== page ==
Education About Asia: Online Archives

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Book Review Essay, Columns

Sources of Chinese Tradition

Back in the waning days of the late modern era (viz., the 1950s), a group of Asianists at Columbia University, led by Theodore de Bary, established basic paradigms for two generations of secondary and postsecondary teachers and their students: they compiled an “Introduction to Oriental Civilizations” consisting of “sourcebooks” on India, China, and Japan.1 For those students, myself included, the nature and contents of “Chinese Tradition” were defined largely by this work’s origina...

Book Review Essay, Resources

Alternatives for Teaching Asian Religions

An Essay Review of Gary E. Kessler’s Book Eastern Ways of Being Religious MOUNTAIN VIEW, CALIFORNIA: MAYFIELD PUBLISHING, 2000 278 PAGES and Robert E. Van Vorst’s Book Anthology of Asian Scriptures BELMONT, CALIFORNIA: WADSWORTH/THOMSON LEARNING, 2000 240 PAGES These two new textbooks give secondary and postsecondary teachers new alternatives for providing students with readings from major Asian religions....

Columns, Film Review

Choice for a Chinese Woman: Enlightenment in a Buddhist Convent

A mong the few videos concerning Chinese religions is this 1993 German production. But rather than illustrate Chinese Buddhism, it provides a muddled and biased depiction of events in the life of one thirteen-yearold girl, and attempts, unsuccessfully, to convince us that such girls enter convents only when driven to do so by intolerable social oppression....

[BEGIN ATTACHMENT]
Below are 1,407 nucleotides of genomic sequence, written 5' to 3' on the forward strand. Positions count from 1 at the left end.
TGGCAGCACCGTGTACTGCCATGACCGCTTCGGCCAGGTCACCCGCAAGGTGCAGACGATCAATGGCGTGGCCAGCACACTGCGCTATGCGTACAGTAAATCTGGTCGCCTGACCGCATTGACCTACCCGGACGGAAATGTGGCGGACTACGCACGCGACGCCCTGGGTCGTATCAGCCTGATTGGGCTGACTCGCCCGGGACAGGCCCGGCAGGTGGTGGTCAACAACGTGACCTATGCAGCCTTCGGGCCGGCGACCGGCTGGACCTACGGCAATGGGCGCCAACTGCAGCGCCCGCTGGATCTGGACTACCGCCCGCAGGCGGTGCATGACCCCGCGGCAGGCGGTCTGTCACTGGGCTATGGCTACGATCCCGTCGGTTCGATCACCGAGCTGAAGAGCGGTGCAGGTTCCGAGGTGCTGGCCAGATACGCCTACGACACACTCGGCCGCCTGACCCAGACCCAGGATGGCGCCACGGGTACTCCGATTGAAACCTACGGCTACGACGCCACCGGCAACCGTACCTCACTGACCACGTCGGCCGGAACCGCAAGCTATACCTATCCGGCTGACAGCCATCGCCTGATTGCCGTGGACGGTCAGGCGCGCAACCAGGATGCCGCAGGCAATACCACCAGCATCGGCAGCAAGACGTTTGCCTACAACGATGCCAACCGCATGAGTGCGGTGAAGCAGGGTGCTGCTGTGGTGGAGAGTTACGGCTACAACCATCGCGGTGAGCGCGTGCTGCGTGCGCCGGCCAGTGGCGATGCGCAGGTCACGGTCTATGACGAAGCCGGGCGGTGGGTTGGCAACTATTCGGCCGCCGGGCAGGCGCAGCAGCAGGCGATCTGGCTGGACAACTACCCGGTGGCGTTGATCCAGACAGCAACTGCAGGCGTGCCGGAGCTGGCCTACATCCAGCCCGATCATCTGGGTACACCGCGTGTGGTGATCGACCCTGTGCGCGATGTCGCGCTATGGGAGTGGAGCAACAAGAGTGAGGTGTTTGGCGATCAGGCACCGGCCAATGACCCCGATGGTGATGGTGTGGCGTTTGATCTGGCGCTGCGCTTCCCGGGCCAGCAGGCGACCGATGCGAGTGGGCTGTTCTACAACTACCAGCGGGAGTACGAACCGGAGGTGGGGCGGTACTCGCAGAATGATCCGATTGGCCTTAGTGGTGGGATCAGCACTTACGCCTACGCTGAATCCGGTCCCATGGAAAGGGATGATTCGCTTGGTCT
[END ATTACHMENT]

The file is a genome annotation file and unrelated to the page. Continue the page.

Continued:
Book Review, Resources

The Shambhala Guide to Taoism

BY EVA WONG BOSTON AND LONDON: SHAMBHALA PUBLICATIONS, 1997 X + 268 PAGES Until the 1990s, there were virtually no suitable texts for teaching about Taoism (Daoism). General textbooks—both texts on Chinese civilization and texts on “world religions”—usually contain a mishmash of nonsense and long-obsolete data, and often give the mistaken impression that Taoism, at least after Lao-tzu (Laozi) and Chuang-tzu (Zhuangzi), was nothing more than foolish superstition. Such impressions we...

Book Review, Resources

Chinese Religion: Two New Sourcebooks

Chinese Religion: An Anthology of Sources Edited by Deborah Sommer NEW YORK AND OXFORD: OXFORD UNIVERSITY PRESS, 1995 XXIII + 375 PAGES Religions of China in Practice Edited by Donald S. Lopez, Jr. PRINCETON: PRINCETON UNIVERSITY PRESS, 1996 XVI + 499 PAGES   These are the first English language collections of primary texts designed specifically for studying Chinese religion.1 Both are solid collections of well translated texts, but they are very different from one anoth...